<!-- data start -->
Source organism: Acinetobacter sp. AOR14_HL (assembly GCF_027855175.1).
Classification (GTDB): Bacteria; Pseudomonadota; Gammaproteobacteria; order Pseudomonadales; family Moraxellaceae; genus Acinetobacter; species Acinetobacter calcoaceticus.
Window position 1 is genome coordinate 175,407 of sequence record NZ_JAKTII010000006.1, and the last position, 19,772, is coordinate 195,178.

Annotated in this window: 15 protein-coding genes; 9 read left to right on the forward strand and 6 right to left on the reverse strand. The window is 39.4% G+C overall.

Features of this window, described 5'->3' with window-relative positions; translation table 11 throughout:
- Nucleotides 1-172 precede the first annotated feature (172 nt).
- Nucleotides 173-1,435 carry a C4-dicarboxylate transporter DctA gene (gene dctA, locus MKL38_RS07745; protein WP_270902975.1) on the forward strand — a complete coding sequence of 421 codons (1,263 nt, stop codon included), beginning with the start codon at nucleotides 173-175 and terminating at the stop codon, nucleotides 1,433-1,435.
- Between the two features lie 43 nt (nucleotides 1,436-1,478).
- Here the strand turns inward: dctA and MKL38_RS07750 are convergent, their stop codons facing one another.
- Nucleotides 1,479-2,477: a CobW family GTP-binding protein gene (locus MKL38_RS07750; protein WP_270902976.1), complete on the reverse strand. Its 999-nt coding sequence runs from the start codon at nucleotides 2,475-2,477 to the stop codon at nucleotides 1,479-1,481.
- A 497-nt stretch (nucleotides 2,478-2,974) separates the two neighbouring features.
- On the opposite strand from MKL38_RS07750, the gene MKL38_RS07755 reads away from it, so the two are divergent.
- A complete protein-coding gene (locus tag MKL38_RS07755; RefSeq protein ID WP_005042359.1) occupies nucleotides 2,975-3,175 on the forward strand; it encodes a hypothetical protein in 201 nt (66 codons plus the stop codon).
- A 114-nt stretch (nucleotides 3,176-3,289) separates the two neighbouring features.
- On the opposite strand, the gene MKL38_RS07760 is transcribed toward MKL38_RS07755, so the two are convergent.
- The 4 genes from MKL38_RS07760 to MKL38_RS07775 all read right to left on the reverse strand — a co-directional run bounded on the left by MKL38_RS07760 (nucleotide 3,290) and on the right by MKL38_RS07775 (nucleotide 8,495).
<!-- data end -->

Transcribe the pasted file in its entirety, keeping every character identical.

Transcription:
Source organism: Acinetobacter sp. AOR14_HL (assembly GCF_027855175.1).
Classification (GTDB): Bacteria; Pseudomonadota; Gammaproteobacteria; order Pseudomonadales; family Moraxellaceae; genus Acinetobacter; species Acinetobacter calcoaceticus.
Window position 1 is genome coordinate 175,407 of sequence record NZ_JAKTII010000006.1, and the last position, 19,772, is coordinate 195,178.

Annotated in this window: 15 protein-coding genes; 9 read left to right on the forward strand and 6 right to left on the reverse strand. The window is 39.4% G+C overall.

Features of this window, described 5'->3' with window-relative positions; translation table 11 throughout:
- Nucleotides 1-172 precede the first annotated feature (172 nt).
- Nucleotides 173-1,435 carry a C4-dicarboxylate transporter DctA gene (gene dctA, locus MKL38_RS07745; protein WP_270902975.1) on the forward strand — a complete coding sequence of 421 codons (1,263 nt, stop codon included), beginning with the start codon at nucleotides 173-175 and terminating at the stop codon, nucleotides 1,433-1,435.
- Between the two features lie 43 nt (nucleotides 1,436-1,478).
- Here the strand turns inward: dctA and MKL38_RS07750 are convergent, their stop codons facing one another.
- Nucleotides 1,479-2,477: a CobW family GTP-binding protein gene (locus MKL38_RS07750; protein WP_270902976.1), complete on the reverse strand. Its 999-nt coding sequence runs from the start codon at nucleotides 2,475-2,477 to the stop codon at nucleotides 1,479-1,481.
- A 497-nt stretch (nucleotides 2,478-2,974) separates the two neighbouring features.
- On the opposite strand from MKL38_RS07750, the gene MKL38_RS07755 reads away from it, so the two are divergent.
- A complete protein-coding gene (locus tag MKL38_RS07755; RefSeq protein ID WP_005042359.1) occupies nucleotides 2,975-3,175 on the forward strand; it encodes a hypothetical protein in 201 nt (66 codons plus the stop codon).
- A 114-nt stretch (nucleotides 3,176-3,289) separates the two neighbouring features.
- On the opposite strand, the gene MKL38_RS07760 is transcribed toward MKL38_RS07755, so the two are convergent.
- The 4 genes from MKL38_RS07760 to MKL38_RS07775 all read right to left on the reverse strand — a co-directional run bounded on the left by MKL38_RS07760 (nucleotide 3,290) and on the right by MKL38_RS07775 (nucleotide 8,495).